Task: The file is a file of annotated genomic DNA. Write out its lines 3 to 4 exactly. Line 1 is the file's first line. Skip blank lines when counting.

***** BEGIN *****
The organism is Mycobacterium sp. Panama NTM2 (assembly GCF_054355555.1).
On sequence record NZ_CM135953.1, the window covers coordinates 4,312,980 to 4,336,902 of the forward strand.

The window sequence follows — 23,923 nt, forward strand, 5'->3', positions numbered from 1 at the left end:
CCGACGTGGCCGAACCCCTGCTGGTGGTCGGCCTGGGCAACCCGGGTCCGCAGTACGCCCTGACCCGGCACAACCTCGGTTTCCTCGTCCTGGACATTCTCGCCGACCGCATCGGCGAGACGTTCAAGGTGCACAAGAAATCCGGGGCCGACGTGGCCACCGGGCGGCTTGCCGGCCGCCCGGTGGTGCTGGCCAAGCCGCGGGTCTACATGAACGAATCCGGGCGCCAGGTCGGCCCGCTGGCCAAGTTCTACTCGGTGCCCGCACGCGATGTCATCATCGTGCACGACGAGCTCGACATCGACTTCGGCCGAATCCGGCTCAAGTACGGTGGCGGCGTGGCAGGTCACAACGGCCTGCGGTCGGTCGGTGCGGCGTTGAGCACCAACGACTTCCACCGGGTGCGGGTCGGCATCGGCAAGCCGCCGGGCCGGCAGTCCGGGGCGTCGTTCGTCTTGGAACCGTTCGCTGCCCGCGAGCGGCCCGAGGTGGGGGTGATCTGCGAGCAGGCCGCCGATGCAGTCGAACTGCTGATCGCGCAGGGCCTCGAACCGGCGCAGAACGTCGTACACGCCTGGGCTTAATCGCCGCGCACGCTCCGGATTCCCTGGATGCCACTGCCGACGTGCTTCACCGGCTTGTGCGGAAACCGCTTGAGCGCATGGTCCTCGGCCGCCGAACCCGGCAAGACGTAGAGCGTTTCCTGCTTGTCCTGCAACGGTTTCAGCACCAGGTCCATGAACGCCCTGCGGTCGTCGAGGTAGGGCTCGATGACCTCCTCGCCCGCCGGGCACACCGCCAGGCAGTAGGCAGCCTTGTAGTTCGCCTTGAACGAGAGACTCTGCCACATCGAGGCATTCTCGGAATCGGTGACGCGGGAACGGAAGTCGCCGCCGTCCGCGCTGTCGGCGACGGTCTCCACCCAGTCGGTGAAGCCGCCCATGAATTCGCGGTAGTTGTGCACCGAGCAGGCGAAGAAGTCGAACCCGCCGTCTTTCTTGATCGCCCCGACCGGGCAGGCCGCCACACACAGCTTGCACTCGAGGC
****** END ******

The window sequence follows — 23,923 nt, forward strand, 5'->3', positions numbered from 1 at the left end:
CCGACGTGGCCGAACCCCTGCTGGTGGTCGGCCTGGGCAACCCGGGTCCGCAGTACGCCCTGACCCGGCACAACCTCGGTTTCCTCGTCCTGGACATTCTCGCCGACCGCATCGGCGAGACGTTCAAGGTGCACAAGAAATCCGGGGCCGACGTGGCCACCGGGCGGCTTGCCGGCCGCCCGGTGGTGCTGGCCAAGCCGCGGGTCTACATGAACGAATCCGGGCGCCAGGTCGGCCCGCTGGCCAAGTTCTACTCGGTGCCCGCACGCGATGTCATCATCGTGCACGACGAGCTCGACATCGACTTCGGCCGAATCCGGCTCAAGTACGGTGGCGGCGTGGCAGGTCACAACGGCCTGCGGTCGGTCGGTGCGGCGTTGAGCACCAACGACTTCCACCGGGTGCGGGTCGGCATCGGCAAGCCGCCGGGCCGGCAGTCCGGGGCGTCGTTCGTCTTGGAACCGTTCGCTGCCCGCGAGCGGCCCGAGGTGGGGGTGATCTGCGAGCAGGCCGCCGATGCAGTCGAACTGCTGATCGCGCAGGGCCTCGAACCGGCGCAGAACGTCGTACACGCCTGGGCTTAATCGCCGCGCACGCTCCGGATTCCCTGGATGCCACTGCCGACGTGCTTCACCGGCTTGTGCGGAAACCGCTTGAGCGCATGGTCCTCGGCCGCCGAACCCGGCAAGACGTAGAGCGTTTCCTGCTTGTCCTGCAACGGTTTCAGCACCAGGTCCATGAACGCCCTGCGGTCGTCGAGGTAGGGCTCGATGACCTCCTCGCCCGCCGGGCACACCGCCAGGCAGTAGGCAGCCTTGTAGTTCGCCTTGAACGAGAGACTCTGCCACATCGAGGCATTCTCGGAATCGGTGACGCGGGAACGGAAGTCGCCGCCGTCCGCGCTGTCGGCGACGGTCTCCACCCAGTCGGTGAAGCCGCCCATGAATTCGCGGTAGTTGTGCACCGAGCAGGCGAAGAAGTCGAACCCGCCGTCTTTCTTGATCGCCCCGACCGGGCAGGCCGCCACACACAGCTTGCACTCGAGGC